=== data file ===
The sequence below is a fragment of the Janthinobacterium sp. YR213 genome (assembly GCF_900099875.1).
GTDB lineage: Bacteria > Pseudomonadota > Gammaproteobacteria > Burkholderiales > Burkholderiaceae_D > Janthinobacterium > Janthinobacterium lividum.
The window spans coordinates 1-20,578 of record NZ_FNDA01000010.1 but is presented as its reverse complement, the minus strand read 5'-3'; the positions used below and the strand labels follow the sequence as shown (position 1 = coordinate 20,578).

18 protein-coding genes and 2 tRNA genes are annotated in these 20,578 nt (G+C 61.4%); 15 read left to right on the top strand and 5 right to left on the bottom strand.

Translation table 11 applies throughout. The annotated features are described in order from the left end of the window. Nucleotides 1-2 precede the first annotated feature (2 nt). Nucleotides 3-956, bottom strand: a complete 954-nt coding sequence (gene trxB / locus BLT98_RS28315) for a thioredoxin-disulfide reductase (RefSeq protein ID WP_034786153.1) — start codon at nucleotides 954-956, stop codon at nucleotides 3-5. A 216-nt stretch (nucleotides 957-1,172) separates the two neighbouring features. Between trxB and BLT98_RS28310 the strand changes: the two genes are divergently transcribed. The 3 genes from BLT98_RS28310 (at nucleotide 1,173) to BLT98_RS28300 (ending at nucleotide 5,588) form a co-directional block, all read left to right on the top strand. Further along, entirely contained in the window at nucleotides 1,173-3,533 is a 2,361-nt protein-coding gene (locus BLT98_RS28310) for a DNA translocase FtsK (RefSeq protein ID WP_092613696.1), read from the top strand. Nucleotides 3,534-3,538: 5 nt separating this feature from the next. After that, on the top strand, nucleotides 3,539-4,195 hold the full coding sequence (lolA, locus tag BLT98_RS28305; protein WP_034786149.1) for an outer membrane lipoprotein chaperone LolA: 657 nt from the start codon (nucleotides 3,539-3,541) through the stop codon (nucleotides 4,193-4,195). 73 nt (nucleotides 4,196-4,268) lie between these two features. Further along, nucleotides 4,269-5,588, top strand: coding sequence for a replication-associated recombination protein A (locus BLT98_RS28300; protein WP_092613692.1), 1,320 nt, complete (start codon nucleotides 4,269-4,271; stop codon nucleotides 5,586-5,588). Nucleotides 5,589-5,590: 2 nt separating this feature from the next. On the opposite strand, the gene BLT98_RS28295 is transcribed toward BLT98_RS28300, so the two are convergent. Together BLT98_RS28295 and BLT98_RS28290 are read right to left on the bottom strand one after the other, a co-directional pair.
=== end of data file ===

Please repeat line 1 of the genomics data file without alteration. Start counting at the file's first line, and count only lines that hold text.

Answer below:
The sequence below is a fragment of the Janthinobacterium sp. YR213 genome (assembly GCF_900099875.1).